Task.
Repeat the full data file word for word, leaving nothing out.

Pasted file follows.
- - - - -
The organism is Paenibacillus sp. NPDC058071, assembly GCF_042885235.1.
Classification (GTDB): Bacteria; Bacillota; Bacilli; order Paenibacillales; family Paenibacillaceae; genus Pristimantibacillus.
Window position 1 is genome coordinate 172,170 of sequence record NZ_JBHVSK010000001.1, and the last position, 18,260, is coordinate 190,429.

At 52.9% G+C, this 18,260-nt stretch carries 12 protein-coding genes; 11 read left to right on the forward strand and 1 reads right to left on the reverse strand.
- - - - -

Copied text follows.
The organism is Paenibacillus sp. NPDC058071, assembly GCF_042885235.1.
Classification (GTDB): Bacteria; Bacillota; Bacilli; order Paenibacillales; family Paenibacillaceae; genus Pristimantibacillus.
Window position 1 is genome coordinate 172,170 of sequence record NZ_JBHVSK010000001.1, and the last position, 18,260, is coordinate 190,429.

At 52.9% G+C, this 18,260-nt stretch carries 12 protein-coding genes; 11 read left to right on the forward strand and 1 reads right to left on the reverse strand.